Hello and welcome to this “walk-through” style tutorial on modeling a revolver in Blender 2.5.
This tutorial is formatted slightly different than our normal written tutorials; it is not presented as a step-by-step tutorial, rather it is meant to give you a solid glimpse into the process involved with modeling a complete, complex model such as the revolver seen here. If you are looking for an advanced, step-by-step tutorial, then I recommend you check out our Modeling an M4 Rifle Exclusive tutorial series.
The final model I will be creating can be seen above. Modeling time was approximately 4-5 hours and it was rendered in Cycles.
When modeling a hard-surface object such as a revolver, I always like to start by blocking in many of the components before getting to the detail modeling. I will begin by working with the barrel and the body of the gun. To get started I will add an open cylinder for the barrel and then also add a cube for the body, scaling it down along the Y-axis to fit the approximate width.
I can then block in the gun cylinder with another tube, extrude the body shape from the cube, and duplicate down the barrel to create the extractor rod housing.
The next step is to focus on the barrel a bit more by merging the two cylinders that make up the barrel and the extractor rod housing.
After doing this I can model the top of the barrel, where the front sight attaches by extruding up the top of the barrel.
Now that the top block is extruded, I can add a few loops along its length so as to cut a couple holes in it.
I will go ahead and leave the barrel where it is now and move my focus temporarily to the grip. I will model the grip by first extruding the grip support from the body and then adding a new mesh for the grip. The grip is very easy to create by just extruding the shape from a cube and adding a few edgeloops to smooth it out.
At this point I have all the main forms of the gun created. I can now start working on the major details. The first one I will create is the trigger guard, by extruding from the body mesh.
The next few steps are to make the piece that holds the cylinder. It acts as a hinge, letting the cylinder flip out for reloading. In order to do this I will extrude the shape from the body to wrap around the barrel and the extractor rod housing.
I can then create the actual hinge piece and the area surrounding it.
Now that the cylinder hinge is mostly finished I will go ahead and add a Subdivision Surface modifier to begin polishing the mesh as I go. As soon as I add the modifier the model will become smoothed and thus look lumpy. In order to sharpen the edges of the mesh I will go on and add multiple edgeloops around the perimeter of each component.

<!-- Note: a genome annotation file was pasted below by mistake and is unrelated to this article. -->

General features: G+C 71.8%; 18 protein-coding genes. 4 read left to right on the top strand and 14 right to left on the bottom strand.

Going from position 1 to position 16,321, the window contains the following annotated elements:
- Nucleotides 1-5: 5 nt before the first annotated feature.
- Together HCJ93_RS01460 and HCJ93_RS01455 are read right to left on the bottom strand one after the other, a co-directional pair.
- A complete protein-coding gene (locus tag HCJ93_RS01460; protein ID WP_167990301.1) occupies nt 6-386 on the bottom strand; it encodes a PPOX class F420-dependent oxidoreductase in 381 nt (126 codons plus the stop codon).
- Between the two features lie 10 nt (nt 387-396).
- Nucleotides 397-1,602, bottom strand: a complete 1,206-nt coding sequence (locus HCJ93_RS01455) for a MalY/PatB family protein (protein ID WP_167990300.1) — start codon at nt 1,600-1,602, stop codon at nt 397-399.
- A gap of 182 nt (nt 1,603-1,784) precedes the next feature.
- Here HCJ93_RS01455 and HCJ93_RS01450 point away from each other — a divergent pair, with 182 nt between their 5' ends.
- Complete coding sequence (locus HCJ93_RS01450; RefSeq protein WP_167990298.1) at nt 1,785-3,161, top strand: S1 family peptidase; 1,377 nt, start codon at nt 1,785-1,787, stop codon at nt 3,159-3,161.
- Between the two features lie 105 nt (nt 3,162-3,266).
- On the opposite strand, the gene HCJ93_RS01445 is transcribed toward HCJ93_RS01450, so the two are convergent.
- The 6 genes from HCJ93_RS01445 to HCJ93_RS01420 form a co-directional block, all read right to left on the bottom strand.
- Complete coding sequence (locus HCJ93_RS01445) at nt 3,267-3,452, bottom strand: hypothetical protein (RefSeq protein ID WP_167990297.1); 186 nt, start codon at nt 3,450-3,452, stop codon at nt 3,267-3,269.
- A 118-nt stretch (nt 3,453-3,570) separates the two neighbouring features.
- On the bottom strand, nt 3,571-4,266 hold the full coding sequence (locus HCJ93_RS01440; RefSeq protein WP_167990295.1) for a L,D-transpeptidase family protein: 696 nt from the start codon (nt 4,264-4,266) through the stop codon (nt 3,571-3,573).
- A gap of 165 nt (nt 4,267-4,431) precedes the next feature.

My current mesh looks like this:
Moving on, I will continue working on the mesh piece by piece. The first of the remaining pieces is the rear sight. This is a relatively simple part to model; it can be done by just extruding a box bit by bit and then adding the perimeter edgeloops. The sight I have modeled, including the recess in the guns body can be seen below:
Next up is the slot for the hammer.
Then the small cut-out in the front of the body.
After this inset comes the disk at the back of the cylinder.
Now comes perhaps the most difficult part of the entire model, creating the actual cylinder. The cylinder is difficult because the topology is crucial to get clean, or else the surface will not appear smooth when we’re done. My first step to create the cylinder is to replace the block mesh I added in the beginning with a new circle comprised of 48 vertices. The number of vertices is important as there must be enough to divide evenly between each of the grooves along its length while still providing enough vertices for the details.
After adding in the circle I will add another six circles, distributed evenly around the inner perimeter of the original circle.
Next I can fill in the gaps between the circles and extrude in the inner section of the end of the cylinder.
With the inset created I can then duplicate that inner surface to extrude the insert. After a little more modeling I can also create the central notched piece.
Up next, I am ready to create the grooves along the length of the cylinder. This is most easily done by creating a elongated half-circle that matches the topology of the cylinder beneath it. After creating this circle mesh I an separate it to a new mesh and then use a Shrinkwrap modifier to project it onto the surface of the cylinder. Immediately after this I will apply the Shrinkwrap modifier and rejoin the meshes.
After rejoining the meshes I can simply extrude inner surface of the groove.
That leaves the grooves complete, ready to fill in the end of the cylinder.
Next, using the same technique as the grooves, I can create the T-shaped notches in the same way as the grooves.
The final cylinder looks like this:
All the hard parts of this project are now complete. I will now finish off each of the other details quickly. The first of which is the groove in the extractor rod housing, Figure 27. Followed by adding the actual extractor rod.
Moving on I will add the release switch for the cylinder and the screw heads on the right side of the gun.
Then I will add the raised surface to the the grip and the insetted coin.
The final addition to the model is the front sight.
With that the model is complete. The finished model can be seen below:
As I mentioned in the beginning, this project took approximately 4-5 hours to model. If you are interested in seeing a similar project to this, as a video tutorial, that takes the viewer through every single process involved, step-by-step then be sure to check out my member exclusive tutorial series on modeling an M4 Assault Rifle on http://blendercookie.com. The result of this tutorial series is shown below:
Thanks for reading!